One million American “modern nomads” live in RVs

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    One million American "modern nomads" live in RVs
    Robert and Jessica Meinhofer and their two children in front of the RV. (Courtesy of the Meinhofer family).

    One million Americans live in their RVs, says The Washington Post in an article about the “modern nomads” published today. The Post profiles some of these nomads, and what motivations drove them to abandon their stick homes and become RV “fulltimers.”

    When Robert and Jessica Meinhofer told friends they were moving into an RV in 2015, most thought they were crazy.


    The questions poured in: How could they go from living in a 2,000-square-foot home to living in a 250-square-foot trailer? What would they do with their stuff? What would their children, ages 6 and 9, do for school? Was this a midlife crisis? The hardest people to convince were Jessica’s parents, who grew up in an impoverished Latino neighborhood in the Bronx and worked hard so their daughter could have a better life. They couldn’t understand why the couple wanted to live like migrant laborers.

    The Meinhofers are doing this by choice, not financial desperation. They are part of a movement of people ditching “sticks and bricks” homes that have long embodied the American Dream and embracing a life of travel, minimal belongings and working when they want.

    “We’re a family of four redefining what the American Dream means. It’s happiness, not a four-bedroom house with a two-car garage,” said Robert Meinhofer, who is 45.

    The Meinhofers and a dozen others who spoke with The Washington Post about this modern nomadic lifestyle said living in 200 to 400 square feet has improved their marriages and made them happier, even if they’re earning less. There’s no official term for this lifestyle, but most refer to themselves as “full-time RVers,” “digital nomads” or “workampers.”

    Most modern nomads need jobs to fund their travels. Jessica Meinhofer works remotely as a government contractor, simply logging in from the RV. Others pick up “gig work” cleaning campsites, harvesting on farms or in vineyards, or filling in as security guards. People learn about gigs by word of mouth, on Workamper News or Facebook groups like one for Workampers with more than 30,000 members. Big companies such as Amazon and J.C. Penney even have programs specifically recruiting RVers to help at warehouses during the peak holiday season.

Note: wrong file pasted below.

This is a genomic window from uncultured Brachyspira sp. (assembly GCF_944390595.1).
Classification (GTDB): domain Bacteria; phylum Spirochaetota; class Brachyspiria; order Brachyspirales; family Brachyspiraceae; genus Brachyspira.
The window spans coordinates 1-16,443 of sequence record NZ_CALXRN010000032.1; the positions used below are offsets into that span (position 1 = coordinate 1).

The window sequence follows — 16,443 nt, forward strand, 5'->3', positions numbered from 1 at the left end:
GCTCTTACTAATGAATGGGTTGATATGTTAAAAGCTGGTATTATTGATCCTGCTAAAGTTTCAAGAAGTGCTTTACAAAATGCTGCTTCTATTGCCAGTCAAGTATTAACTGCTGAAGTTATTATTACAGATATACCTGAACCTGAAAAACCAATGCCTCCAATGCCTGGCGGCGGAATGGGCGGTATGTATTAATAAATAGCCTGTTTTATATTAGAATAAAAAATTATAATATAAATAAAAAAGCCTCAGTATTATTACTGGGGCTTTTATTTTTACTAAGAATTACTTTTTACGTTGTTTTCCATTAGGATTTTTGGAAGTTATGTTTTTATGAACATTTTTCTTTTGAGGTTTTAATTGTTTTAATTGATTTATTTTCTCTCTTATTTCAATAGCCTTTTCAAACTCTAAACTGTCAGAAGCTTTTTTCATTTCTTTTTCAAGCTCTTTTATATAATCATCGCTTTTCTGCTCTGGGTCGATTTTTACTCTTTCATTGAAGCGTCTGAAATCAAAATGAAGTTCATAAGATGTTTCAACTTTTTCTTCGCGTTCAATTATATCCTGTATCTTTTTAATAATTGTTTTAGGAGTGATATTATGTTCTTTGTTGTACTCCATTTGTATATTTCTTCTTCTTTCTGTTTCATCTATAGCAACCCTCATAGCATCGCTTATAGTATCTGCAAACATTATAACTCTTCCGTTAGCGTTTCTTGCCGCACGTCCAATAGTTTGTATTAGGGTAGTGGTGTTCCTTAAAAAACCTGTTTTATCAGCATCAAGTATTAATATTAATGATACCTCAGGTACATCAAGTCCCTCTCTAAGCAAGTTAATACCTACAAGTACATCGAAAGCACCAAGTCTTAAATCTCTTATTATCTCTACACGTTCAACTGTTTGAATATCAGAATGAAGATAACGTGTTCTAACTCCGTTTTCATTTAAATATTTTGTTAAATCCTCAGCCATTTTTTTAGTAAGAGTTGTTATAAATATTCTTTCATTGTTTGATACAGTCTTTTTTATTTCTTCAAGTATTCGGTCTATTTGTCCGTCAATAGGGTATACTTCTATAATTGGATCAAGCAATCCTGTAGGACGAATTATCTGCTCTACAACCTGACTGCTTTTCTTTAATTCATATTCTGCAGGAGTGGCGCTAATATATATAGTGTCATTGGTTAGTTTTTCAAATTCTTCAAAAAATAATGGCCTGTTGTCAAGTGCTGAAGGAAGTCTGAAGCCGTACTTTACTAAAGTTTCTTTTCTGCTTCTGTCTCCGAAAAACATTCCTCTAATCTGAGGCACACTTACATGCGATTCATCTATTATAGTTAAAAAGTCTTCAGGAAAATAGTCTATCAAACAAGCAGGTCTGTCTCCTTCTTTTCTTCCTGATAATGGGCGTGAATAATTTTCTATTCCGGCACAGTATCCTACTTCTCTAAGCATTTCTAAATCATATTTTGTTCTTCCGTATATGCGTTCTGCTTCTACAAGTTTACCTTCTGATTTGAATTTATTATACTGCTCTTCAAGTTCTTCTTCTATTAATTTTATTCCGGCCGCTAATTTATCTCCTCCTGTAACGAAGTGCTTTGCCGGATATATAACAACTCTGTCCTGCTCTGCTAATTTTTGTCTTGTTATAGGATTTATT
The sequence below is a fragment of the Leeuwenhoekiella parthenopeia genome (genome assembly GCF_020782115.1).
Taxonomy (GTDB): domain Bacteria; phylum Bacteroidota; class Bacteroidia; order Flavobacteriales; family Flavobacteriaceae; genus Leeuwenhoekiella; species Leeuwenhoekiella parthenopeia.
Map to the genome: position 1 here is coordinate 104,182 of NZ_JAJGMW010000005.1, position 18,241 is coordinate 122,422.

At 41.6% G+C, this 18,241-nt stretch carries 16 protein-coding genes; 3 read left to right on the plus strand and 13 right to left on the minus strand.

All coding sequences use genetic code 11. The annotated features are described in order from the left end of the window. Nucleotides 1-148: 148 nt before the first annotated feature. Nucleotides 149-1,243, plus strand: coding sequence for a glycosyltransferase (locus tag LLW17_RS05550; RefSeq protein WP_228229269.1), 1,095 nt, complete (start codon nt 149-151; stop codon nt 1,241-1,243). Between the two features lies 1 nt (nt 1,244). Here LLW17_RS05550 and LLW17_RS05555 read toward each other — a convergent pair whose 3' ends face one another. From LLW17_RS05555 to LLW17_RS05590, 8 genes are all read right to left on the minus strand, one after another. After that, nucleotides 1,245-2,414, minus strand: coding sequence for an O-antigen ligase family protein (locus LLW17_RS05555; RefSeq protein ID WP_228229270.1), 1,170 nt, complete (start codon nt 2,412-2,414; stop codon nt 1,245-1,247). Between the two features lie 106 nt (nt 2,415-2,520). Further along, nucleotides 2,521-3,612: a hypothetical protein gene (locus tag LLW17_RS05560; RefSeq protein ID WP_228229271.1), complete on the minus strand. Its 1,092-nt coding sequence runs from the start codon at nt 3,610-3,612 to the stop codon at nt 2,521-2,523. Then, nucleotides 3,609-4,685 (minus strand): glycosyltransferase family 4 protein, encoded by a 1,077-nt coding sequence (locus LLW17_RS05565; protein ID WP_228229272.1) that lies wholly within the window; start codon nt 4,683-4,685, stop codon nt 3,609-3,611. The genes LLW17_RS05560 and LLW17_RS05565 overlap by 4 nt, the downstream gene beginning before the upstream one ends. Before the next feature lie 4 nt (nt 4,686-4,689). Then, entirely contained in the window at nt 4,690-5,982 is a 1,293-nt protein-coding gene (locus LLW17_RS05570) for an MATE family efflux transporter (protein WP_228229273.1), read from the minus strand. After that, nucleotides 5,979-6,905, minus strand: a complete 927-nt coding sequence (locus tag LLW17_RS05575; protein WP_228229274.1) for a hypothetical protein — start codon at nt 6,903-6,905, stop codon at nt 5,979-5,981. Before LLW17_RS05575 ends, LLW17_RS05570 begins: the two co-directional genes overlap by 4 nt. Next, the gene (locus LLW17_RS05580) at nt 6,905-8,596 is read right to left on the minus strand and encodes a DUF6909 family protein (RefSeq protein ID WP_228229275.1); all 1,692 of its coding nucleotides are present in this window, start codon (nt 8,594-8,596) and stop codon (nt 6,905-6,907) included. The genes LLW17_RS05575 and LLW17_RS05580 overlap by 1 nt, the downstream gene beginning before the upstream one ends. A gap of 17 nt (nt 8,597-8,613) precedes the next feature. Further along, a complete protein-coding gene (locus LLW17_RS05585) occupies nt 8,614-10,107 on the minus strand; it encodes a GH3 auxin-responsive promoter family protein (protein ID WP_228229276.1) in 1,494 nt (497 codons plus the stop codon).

Read more.

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    Liz

    Many factors contributing. Spiraling house costs, heavy student education debt hindering house-buying, population pressures as the US fills up, slowdown in housing construction increases prices for available housing stock, growing mobility and internet-based employment, advances in technology freeing people from big cities or stationary abodes, climate disruption, floods, fires, and ‘the new WX normal’ which makes many formerly safe places (e.g. coastal cities, New England, SE/Texas, woodlands of CA/OR/WA) risky and unpredictable.
    Unfortunately, homeless is also skyrocketing, and many of these have latched onto castaway RVs which become city-based eyesores, drug-filled mobile shooting galleries, filled by denizens who follow no rules, dumping waste everywhere, ruining public perception of RVs and RVers.
    Campgrounds are caught between these two tidal waves of new and contradictory demands for their facilities — plus higher taxes, water, electric, septic fees with few ways to quickly accommodate them or meet tighter ordinances by encroaching stick-built neighbors wishing to eliminate “all those trailer people.” Made worse when CGs allow seasonals to move in and allow rigs to deteriorate. And indefensible when it is an encampment of drunk, drugged, crazed homeless.
    Despite the above, for responsible owners, RVs are an increasingly sensible “family security” option for unexpected evacuations (if notice adequate and RV kept at-the-ready), as a secondary abode if stick-built home loses power or area damaged, and also something one can use and enjoy every weekend, for extended vacations, or full-time.
    Crowding and growing weather unpredictability suggests demand for RVs as optional FT residences will increase and grow in acceptability but tightly regulated with more taxes and rules RVers enjoyed bypassing in years past. So there will be many gains as RV living and FTing is codified and accepted, but also losses in freedom, carefree nature, and cost-savings of the lifestyle.

    john a smith

    I wonder what the total of trailer trash is included in that its getting so some of the campgrounds look like trailer parks

    Sandy Frankus

    With houses selling in the 3 & 4 hundred thousand at least range and RVs with such nice living spaces plus the advantage of traveling it’s easy. The stress of house payments is crippling. Now the local hoity-toity HAVE to get on board and start planning